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Unformatted text preview: MIT 20.181 Module 3 Class 1 notes (DRAFT) 20 November 2006 Exact Methods for Computing Biological System Dynamics Drew Endy ( http://mit.edu/endy/ ) Goals for Today A. When to use computational methods? B. When to use exact methods? C. What is the underlying physics models used by exact methods? Introduction 1. Biological systems exist through time. So far in 20. 181 you ’ ve developed an under standing of computational methods for representing the behavior of biological systems on long time scales (e.g., evolution) and very short or instantaneous time scales (e.g., protein structure). 2. Here, we ’ re going to think about the behavior of biological systems on the timescale of an individual, and the computational methods that can be used to represent their be havior. 3. Such computational methods are useful for both analysis and design of systems. For example, given a model of an existing biological system, and a description of its current state, you can compute the expected future behavior (i.e., transitions from state to state) of the system. Similarly, given a speci¡cation of the desired behavior for some notional biological system, you can compute the behavior of possible biological systems, helping to select a design that encodes the desired solution. 4. Now, before we get too caught up in “biological systems” this and that, let me state directly that there ’ s nothing magical about the methods that we ’ ll develop. In fact, you ’ ll see that they are based on computational methods that were developed for simple chemical and physical systems. Whether or not such methods accurately depict the in ner workings of biological systems is a topic that you should think about! 5. Let ’ s consider an extraordinarily simple system, one involving ¡rstorder decay. A system containing molecule A decays into oblivion (below). MIT 20.181 Module 3 Class 1 notes (DRAFT) 20 November 2006 6. How will this system behave over time? Develop model for exponential decay based on classical chemical kinetics....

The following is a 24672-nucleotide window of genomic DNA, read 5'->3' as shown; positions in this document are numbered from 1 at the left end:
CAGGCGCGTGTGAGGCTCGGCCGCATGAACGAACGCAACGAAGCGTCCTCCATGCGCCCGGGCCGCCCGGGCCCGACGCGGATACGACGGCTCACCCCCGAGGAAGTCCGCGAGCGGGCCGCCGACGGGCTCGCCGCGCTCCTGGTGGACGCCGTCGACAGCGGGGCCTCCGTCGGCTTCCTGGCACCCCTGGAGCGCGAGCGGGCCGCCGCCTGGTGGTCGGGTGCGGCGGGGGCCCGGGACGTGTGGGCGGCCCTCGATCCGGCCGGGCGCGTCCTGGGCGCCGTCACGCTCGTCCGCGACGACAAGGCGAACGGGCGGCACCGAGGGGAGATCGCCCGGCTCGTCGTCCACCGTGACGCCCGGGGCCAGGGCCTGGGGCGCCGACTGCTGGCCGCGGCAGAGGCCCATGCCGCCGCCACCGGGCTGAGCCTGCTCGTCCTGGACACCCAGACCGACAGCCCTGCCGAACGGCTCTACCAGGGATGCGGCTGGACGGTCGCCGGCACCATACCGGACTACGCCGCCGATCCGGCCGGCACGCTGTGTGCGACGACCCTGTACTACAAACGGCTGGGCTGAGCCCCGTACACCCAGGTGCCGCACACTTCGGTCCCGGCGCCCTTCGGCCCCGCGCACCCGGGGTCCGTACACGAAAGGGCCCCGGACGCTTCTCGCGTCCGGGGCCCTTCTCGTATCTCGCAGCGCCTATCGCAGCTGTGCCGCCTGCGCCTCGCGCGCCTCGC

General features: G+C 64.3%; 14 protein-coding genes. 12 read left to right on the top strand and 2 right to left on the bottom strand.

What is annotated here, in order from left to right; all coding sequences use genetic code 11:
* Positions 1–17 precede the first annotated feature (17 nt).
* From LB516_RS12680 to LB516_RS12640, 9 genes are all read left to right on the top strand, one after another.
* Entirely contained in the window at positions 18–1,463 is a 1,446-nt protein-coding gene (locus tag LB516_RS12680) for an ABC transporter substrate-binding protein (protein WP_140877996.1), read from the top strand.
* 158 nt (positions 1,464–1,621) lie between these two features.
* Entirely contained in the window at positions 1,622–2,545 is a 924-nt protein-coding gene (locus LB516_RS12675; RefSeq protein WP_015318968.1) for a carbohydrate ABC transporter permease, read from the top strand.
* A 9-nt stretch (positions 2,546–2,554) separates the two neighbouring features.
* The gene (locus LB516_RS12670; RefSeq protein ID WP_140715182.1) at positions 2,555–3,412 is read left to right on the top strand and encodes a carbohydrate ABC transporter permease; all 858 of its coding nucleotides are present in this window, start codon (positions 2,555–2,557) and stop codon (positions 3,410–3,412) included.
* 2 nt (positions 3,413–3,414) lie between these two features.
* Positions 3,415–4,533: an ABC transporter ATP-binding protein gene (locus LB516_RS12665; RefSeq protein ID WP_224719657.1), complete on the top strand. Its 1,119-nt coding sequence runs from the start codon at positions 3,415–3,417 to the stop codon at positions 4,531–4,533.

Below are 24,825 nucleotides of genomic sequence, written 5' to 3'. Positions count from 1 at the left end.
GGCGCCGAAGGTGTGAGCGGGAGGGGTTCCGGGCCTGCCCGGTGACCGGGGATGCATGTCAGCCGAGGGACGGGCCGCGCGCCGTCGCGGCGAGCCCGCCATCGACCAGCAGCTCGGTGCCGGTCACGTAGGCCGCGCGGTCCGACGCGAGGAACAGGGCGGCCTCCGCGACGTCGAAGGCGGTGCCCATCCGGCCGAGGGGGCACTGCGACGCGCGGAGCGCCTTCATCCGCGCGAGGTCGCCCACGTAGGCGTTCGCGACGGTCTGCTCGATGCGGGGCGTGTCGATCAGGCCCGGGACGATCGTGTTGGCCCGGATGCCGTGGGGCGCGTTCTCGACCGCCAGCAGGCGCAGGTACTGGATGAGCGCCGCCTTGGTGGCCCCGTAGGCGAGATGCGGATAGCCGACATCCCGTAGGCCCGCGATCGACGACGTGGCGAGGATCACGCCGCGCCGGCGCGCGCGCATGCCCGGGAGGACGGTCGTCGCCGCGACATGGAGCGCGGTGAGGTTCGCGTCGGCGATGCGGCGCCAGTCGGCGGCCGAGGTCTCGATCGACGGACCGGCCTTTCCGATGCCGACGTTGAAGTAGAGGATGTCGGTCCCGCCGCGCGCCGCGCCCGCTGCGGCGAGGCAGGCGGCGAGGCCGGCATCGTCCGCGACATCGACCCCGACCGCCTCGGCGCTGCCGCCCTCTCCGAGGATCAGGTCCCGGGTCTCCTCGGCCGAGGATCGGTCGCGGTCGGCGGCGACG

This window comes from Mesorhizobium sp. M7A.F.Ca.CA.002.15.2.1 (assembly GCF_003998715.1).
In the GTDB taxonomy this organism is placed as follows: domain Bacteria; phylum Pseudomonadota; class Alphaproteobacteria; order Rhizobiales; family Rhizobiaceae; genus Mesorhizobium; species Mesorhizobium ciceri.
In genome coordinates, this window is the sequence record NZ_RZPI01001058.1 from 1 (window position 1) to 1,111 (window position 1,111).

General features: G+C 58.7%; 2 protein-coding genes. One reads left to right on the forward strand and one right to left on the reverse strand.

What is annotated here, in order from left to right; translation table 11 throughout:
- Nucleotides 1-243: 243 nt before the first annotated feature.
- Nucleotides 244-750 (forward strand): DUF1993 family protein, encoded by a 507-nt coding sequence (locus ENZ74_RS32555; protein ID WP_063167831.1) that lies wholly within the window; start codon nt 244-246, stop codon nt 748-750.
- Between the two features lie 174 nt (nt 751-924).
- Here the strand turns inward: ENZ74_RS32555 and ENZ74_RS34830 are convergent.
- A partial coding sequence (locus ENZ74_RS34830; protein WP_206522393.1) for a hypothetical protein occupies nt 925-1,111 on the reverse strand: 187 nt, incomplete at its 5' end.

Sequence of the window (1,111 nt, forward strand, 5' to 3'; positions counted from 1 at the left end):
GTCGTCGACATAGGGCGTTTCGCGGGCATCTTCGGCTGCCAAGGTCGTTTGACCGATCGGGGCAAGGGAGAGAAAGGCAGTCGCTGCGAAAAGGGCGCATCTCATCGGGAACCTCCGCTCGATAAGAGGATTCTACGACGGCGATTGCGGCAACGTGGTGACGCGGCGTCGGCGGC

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This note was uploaded on 11/11/2011 for the course BIO 20.010j taught by Professor Lindagriffith during the Spring '06 term at MIT.
 Spring '06
 LindaGriffith

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